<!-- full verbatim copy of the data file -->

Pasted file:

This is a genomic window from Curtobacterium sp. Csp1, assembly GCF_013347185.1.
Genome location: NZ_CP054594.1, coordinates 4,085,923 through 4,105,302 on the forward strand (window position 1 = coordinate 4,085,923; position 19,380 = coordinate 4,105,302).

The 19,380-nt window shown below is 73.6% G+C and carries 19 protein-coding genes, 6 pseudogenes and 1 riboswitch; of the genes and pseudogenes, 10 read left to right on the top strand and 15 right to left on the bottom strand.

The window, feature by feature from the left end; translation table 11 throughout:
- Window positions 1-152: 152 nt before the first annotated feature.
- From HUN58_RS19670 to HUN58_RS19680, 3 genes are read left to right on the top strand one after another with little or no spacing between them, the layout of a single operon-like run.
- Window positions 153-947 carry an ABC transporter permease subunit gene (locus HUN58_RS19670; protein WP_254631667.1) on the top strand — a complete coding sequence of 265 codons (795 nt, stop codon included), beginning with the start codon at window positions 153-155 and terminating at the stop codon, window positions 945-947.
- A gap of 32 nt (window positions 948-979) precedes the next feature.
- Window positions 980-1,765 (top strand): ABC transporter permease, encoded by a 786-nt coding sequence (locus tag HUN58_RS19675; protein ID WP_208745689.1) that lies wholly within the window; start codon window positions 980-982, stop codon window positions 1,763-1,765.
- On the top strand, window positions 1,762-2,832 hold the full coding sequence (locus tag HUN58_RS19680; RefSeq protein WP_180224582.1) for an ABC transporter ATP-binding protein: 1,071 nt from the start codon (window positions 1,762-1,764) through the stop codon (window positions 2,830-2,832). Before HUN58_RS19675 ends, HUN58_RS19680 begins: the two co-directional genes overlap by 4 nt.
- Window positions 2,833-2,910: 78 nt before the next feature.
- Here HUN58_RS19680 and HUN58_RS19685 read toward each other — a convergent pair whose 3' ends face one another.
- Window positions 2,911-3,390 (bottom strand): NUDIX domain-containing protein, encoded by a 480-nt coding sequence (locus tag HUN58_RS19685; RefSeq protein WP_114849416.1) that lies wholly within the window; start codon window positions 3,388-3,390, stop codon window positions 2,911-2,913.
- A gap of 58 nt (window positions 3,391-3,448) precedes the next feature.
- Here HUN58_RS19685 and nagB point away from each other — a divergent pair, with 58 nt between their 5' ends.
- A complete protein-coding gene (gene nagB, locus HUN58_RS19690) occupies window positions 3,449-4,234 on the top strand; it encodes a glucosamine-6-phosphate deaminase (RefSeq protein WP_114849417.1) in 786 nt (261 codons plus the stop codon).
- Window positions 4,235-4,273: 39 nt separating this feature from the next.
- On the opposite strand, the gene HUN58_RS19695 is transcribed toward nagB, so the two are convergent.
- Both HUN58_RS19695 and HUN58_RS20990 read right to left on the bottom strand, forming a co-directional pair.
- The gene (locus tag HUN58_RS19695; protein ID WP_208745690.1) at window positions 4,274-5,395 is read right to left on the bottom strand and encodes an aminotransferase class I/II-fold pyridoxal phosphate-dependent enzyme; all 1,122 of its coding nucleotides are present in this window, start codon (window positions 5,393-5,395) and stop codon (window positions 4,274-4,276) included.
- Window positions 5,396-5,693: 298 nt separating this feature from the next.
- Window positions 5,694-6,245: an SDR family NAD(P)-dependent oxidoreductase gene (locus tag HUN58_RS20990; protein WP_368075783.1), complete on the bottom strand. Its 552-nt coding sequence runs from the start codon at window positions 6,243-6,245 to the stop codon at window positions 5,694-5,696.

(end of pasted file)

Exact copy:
This is a genomic window from Curtobacterium sp. Csp1, assembly GCF_013347185.1.
Genome location: NZ_CP054594.1, coordinates 4,085,923 through 4,105,302 on the forward strand (window position 1 = coordinate 4,085,923; position 19,380 = coordinate 4,105,302).

The 19,380-nt window shown below is 73.6% G+C and carries 19 protein-coding genes, 6 pseudogenes and 1 riboswitch; of the genes and pseudogenes, 10 read left to right on the top strand and 15 right to left on the bottom strand.

The window, feature by feature from the left end; translation table 11 throughout:
- Window positions 1-152: 152 nt before the first annotated feature.
- From HUN58_RS19670 to HUN58_RS19680, 3 genes are read left to right on the top strand one after another with little or no spacing between them, the layout of a single operon-like run.
- Window positions 153-947 carry an ABC transporter permease subunit gene (locus HUN58_RS19670; protein WP_254631667.1) on the top strand — a complete coding sequence of 265 codons (795 nt, stop codon included), beginning with the start codon at window positions 153-155 and terminating at the stop codon, window positions 945-947.
- A gap of 32 nt (window positions 948-979) precedes the next feature.
- Window positions 980-1,765 (top strand): ABC transporter permease, encoded by a 786-nt coding sequence (locus tag HUN58_RS19675; protein ID WP_208745689.1) that lies wholly within the window; start codon window positions 980-982, stop codon window positions 1,763-1,765.
- On the top strand, window positions 1,762-2,832 hold the full coding sequence (locus tag HUN58_RS19680; RefSeq protein WP_180224582.1) for an ABC transporter ATP-binding protein: 1,071 nt from the start codon (window positions 1,762-1,764) through the stop codon (window positions 2,830-2,832). Before HUN58_RS19675 ends, HUN58_RS19680 begins: the two co-directional genes overlap by 4 nt.
- Window positions 2,833-2,910: 78 nt before the next feature.
- Here HUN58_RS19680 and HUN58_RS19685 read toward each other — a convergent pair whose 3' ends face one another.
- Window positions 2,911-3,390 (bottom strand): NUDIX domain-containing protein, encoded by a 480-nt coding sequence (locus tag HUN58_RS19685; RefSeq protein WP_114849416.1) that lies wholly within the window; start codon window positions 3,388-3,390, stop codon window positions 2,911-2,913.
- A gap of 58 nt (window positions 3,391-3,448) precedes the next feature.
- Here HUN58_RS19685 and nagB point away from each other — a divergent pair, with 58 nt between their 5' ends.
- A complete protein-coding gene (gene nagB, locus HUN58_RS19690) occupies window positions 3,449-4,234 on the top strand; it encodes a glucosamine-6-phosphate deaminase (RefSeq protein WP_114849417.1) in 786 nt (261 codons plus the stop codon).
- Window positions 4,235-4,273: 39 nt separating this feature from the next.
- On the opposite strand, the gene HUN58_RS19695 is transcribed toward nagB, so the two are convergent.
- Both HUN58_RS19695 and HUN58_RS20990 read right to left on the bottom strand, forming a co-directional pair.
- The gene (locus tag HUN58_RS19695; protein ID WP_208745690.1) at window positions 4,274-5,395 is read right to left on the bottom strand and encodes an aminotransferase class I/II-fold pyridoxal phosphate-dependent enzyme; all 1,122 of its coding nucleotides are present in this window, start codon (window positions 5,393-5,395) and stop codon (window positions 4,274-4,276) included.
- Window positions 5,396-5,693: 298 nt separating this feature from the next.
- Window positions 5,694-6,245: an SDR family NAD(P)-dependent oxidoreductase gene (locus tag HUN58_RS20990; protein WP_368075783.1), complete on the bottom strand. Its 552-nt coding sequence runs from the start codon at window positions 6,243-6,245 to the stop codon at window positions 5,694-5,696.